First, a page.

Poe’s list

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Presidential candidate Fernando Poe Jr. has released to the media a list of economic and governance experts his campaign spokesman, Rep. Francis Escudero, has described as “the most potent group of economists and planners that can be formed.”

Note the “potent” part. What the Poe camp has put together is a group of advisers, not an economic and governance platform. The specific programs are yet to be formed; they will come later, when—or if—Poe is elected President.

Not one woman is in the list, I hope not because the Poe camp believes that the country has no woman expert in economics and governance. Or worse, that it doesn’t think the concerns of women to be urgent enough to address at the national level. Give it time, however. I suspect that other lists are forthcoming, assuming Poe is not disqualified from running for the presidency.

The credentials of the people Poe and company have put together are impressive nevertheless. Those credentials include doctorate degrees from some of the most prestigious foreign schools including the United States’ Harvard and Yale universities; deanships in the University of the Philippines; decades of research and teaching in the arts of governance and public administration; service in government finance institutions; and business experience.

Although Escudero said that Poe himself had sought the help of these experts, there is no way that Poe could have known who and what to look for and where—except, in the manner of anyone with any sense of where the country’s intellectual resources are—in the general direction of the country’s elite schools, meaning UP, De La Salle, and Ateneo de Manila. (The latter is for some reason not represented at all in the Poe list—which, however, also includes at least one professor from the more plebeian Polytechnic University of the Philippines, or PUP.)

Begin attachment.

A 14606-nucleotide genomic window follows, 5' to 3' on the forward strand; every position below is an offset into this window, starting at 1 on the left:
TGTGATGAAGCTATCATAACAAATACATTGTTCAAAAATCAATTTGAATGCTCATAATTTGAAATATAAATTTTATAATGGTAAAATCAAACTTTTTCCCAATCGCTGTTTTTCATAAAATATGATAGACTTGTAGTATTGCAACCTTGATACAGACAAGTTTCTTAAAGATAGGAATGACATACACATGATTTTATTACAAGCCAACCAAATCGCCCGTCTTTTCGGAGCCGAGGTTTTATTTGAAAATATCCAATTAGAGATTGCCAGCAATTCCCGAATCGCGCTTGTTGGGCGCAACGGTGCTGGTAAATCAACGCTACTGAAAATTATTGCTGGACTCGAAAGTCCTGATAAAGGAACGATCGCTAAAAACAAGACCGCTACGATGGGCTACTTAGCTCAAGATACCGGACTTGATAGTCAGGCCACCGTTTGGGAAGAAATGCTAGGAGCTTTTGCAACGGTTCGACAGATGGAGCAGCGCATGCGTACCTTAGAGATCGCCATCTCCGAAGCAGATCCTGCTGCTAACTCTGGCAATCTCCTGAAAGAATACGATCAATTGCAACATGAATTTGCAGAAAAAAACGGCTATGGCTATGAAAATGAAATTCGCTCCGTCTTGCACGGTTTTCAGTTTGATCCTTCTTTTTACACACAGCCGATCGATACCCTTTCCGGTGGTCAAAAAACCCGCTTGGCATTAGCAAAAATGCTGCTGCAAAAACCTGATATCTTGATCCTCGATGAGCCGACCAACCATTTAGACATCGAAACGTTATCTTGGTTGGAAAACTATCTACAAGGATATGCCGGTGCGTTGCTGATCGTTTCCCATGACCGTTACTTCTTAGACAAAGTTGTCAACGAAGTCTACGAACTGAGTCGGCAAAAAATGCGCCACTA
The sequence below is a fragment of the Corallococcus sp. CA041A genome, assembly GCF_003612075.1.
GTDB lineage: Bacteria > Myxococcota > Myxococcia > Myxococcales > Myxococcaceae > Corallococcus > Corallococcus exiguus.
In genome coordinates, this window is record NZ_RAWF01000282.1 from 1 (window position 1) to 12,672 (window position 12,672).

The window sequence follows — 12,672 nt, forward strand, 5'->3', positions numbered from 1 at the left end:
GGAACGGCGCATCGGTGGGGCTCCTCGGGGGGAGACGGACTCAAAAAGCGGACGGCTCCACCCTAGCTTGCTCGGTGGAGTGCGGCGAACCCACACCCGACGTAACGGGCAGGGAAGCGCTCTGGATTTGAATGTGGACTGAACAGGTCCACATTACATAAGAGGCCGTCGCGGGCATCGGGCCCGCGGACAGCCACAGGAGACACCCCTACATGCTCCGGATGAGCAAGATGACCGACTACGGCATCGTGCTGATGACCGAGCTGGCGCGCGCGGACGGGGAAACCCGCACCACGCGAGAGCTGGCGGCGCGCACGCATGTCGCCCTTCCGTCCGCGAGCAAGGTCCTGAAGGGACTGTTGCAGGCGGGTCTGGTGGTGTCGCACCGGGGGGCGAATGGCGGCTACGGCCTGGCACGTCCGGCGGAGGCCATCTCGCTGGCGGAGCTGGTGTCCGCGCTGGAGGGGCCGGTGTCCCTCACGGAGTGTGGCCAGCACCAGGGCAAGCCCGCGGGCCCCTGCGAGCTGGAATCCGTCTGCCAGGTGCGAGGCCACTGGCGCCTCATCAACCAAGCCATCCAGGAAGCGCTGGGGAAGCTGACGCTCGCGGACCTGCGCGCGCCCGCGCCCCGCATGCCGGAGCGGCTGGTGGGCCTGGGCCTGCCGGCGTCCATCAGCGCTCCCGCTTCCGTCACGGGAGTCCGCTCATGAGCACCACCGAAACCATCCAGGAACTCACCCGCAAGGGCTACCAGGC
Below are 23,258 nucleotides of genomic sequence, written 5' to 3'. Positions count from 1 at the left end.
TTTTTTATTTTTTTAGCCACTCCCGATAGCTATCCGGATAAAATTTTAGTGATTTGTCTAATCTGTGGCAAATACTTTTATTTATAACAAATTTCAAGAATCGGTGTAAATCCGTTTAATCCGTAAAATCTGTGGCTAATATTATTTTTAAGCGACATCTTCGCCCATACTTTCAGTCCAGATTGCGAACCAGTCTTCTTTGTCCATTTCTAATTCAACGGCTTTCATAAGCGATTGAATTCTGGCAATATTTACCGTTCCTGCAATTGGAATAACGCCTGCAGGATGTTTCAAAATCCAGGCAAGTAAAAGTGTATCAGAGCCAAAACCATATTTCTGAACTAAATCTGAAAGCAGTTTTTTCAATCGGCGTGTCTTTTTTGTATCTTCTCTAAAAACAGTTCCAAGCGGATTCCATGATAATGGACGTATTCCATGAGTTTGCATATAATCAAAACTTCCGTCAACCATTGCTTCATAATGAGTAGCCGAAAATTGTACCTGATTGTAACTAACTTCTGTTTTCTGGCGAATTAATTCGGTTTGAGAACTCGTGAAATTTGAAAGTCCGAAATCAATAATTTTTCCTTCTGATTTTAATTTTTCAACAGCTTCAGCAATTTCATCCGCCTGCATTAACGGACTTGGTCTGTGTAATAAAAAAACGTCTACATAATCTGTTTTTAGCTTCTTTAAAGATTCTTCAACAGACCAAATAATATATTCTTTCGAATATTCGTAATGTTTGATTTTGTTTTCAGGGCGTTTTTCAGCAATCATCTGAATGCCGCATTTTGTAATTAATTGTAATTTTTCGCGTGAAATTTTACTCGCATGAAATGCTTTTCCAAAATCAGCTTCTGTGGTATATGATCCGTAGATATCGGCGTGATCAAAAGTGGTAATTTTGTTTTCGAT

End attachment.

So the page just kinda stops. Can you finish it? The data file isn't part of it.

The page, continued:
My guess is that Joseph Estrada’s brother- in- law Raul de Guzman, a retired professor of UP’s National College of Public Administration and Governance, recruited the UP academics in the list.

In 1998 De Guzman had provided Estrada the same service, in response to complaints about the latter’s limited acquaintance with economics and governance, among others. To dispel the vast reservations in the business community and civil society over his intellectual and administrative abilities, in 1998 Estrada’s camp released a list of some 40 advisers in virtually the same fields. Once Estrada was elected, some of these experts ended up in his administration, among them UP’s Benjamin Diokno (Budget) and Felipe Medalla (National Economic and Development Authority), both from the UP School of Economics.

If history seems about to repeat itself, it’s likely to be as farce. There’s no escaping the sense of d

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